Being one of the guests, Philippine Ambassador to the United Kingdom His Excellency Edgardo Espiritu in his speech thanked the leadership of Southampton and Eastleigh for accepting the programme this year. According to him, the continuing increase of number of Filipinos living in Southampton only proves that the city is one of the best places in the world for the Filipinos to live. He also cited the number of Filipino nurses that is currently working in some hospitals in the city.

Councillor Slade also requested the Ambassador to furnish a copy to his office the addresses of the Filipino volunteers in the Philippines. He said it
would be a good idea if Southampton and Eastleigh could establish a link with this provinces and cities for a collaborative effort of promoting community development and fair trade.

After the programme, the visitors were invited for a lunch prepared by the council. Right after the vast meal, the two mayors split them into two groups for the tour around the civic centre including the mayor’s office and council hall. The volunteers were also given the chance to wear the ceremonial gowns used by the city mayor.

by Jeffrey Engracial
Photo: Filipino Counterparts in Filipiniana. More photos to follow.

In Country Orientation

UK Perspective

I walked onto the bus and sat down beside the first person I saw, which happened to be a very tired Jeffrey. "Ummm, so what’s your name?" was the start the very first stilted conversation I was to have with the Filipino counterparts that evening. It was all a little bizarre and quite artificial in a blind-date-kind-of-way. After settling the Filipinos into their bedrooms things calmed down a little and people slowly got to know each other.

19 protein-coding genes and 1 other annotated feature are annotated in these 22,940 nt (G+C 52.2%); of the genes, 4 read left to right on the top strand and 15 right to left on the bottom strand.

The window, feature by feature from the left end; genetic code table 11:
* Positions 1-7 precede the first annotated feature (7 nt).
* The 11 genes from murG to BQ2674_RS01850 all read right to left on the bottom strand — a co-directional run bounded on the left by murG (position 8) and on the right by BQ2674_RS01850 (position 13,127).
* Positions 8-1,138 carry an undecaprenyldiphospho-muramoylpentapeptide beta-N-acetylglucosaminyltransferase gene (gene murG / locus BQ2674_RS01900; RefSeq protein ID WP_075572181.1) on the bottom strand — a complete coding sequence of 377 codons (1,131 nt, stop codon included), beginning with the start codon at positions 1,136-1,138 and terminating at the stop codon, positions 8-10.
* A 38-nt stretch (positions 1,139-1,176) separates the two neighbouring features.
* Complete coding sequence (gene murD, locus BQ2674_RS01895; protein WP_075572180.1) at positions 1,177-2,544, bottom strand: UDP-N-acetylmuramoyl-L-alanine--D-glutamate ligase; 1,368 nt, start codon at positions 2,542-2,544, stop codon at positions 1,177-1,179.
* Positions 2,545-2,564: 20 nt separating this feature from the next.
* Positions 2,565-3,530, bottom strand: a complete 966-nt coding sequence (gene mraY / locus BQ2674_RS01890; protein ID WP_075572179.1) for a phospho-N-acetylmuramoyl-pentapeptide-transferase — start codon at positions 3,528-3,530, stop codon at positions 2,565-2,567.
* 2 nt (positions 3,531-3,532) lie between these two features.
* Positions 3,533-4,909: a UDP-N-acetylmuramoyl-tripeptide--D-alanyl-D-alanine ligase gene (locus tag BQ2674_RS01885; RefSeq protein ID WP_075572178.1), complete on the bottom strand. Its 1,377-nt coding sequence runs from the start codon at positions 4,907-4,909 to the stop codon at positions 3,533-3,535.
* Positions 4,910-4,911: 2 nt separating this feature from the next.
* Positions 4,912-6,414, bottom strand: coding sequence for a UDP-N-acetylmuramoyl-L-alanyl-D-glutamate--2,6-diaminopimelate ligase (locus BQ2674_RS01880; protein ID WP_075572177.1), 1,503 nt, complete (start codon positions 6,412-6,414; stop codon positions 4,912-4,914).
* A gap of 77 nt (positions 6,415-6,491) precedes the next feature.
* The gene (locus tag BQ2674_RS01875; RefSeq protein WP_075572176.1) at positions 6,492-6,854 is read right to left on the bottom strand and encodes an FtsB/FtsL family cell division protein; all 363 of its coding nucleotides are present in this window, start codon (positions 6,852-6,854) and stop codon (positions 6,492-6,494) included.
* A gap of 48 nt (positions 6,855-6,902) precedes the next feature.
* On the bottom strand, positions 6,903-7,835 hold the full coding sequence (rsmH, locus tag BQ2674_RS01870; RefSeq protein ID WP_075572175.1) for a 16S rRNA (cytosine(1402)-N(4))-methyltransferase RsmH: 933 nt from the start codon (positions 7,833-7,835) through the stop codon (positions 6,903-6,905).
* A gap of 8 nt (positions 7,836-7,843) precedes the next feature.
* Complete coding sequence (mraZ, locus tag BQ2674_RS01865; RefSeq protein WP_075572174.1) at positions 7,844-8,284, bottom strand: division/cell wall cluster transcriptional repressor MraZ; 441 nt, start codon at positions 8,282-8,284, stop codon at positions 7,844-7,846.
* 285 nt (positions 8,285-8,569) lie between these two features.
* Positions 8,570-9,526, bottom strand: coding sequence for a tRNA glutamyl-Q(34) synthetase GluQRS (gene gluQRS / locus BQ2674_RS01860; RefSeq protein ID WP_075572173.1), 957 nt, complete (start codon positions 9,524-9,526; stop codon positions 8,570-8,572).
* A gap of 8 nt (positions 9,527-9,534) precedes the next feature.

Walking around Streatley

Many things stood out for me at the ICO but perhaps the most influential was the "sharing journeys" workshop. In this we all wrote briefly why we were participating in GXP and with the overlap it showed how much many of us had in common even though we come from opposite sides of the world.

A simulation of Southampton and Eastleigh by Jay and Xenia

On the final night we were placed into our counterpart-pairs, again a very strange situation where people moved all over a makey-uppy map of Southampton in order to find their placements and counterparts. Got paired with Miel and am living in Neville’s house in Cadnam with her which is interesting to say the least…

by Ciara Mc Corley

Filipino Perspective

Half of Team 58 on the way to UK from the Philippines

Manila - Hong Kong - Heathrow. It was a long flight, a first for many of us. With eyes wide opened and jaws dropped low, we continued to take in the beauty and unfamiliarity of the United Kingdom as we headed on to Streatley to meet up with the other half of our team and ultimately, to begin our mission as Global Xchange volunteers.

Our vehicle came to a halt and expectantly awaited our UK counterparts. We then saw a group of smiling, young people, waving at us as we waved back. It was an awkward, exciting, and anxiety filled moment -- to finally see who we've been training to work with for the next 6 months and to meet those who might possibly have the same global and personal perspectives as we do.

The next few days engaged us in a series of intensive training, scratching the tip of what is to be a cultural exchange iceberg. It was humbling to recognize that our differences were all we had in common and that is exactly what we come to celebrate in this exchange. As we Filipinos strive to adjust to the weather and the diet change amongst other things, we accept the warm welcome they have given us and with arms wide open, humbly embrace our new found mates to form one united team. Mabuhay and cheers!

by Chely Vibal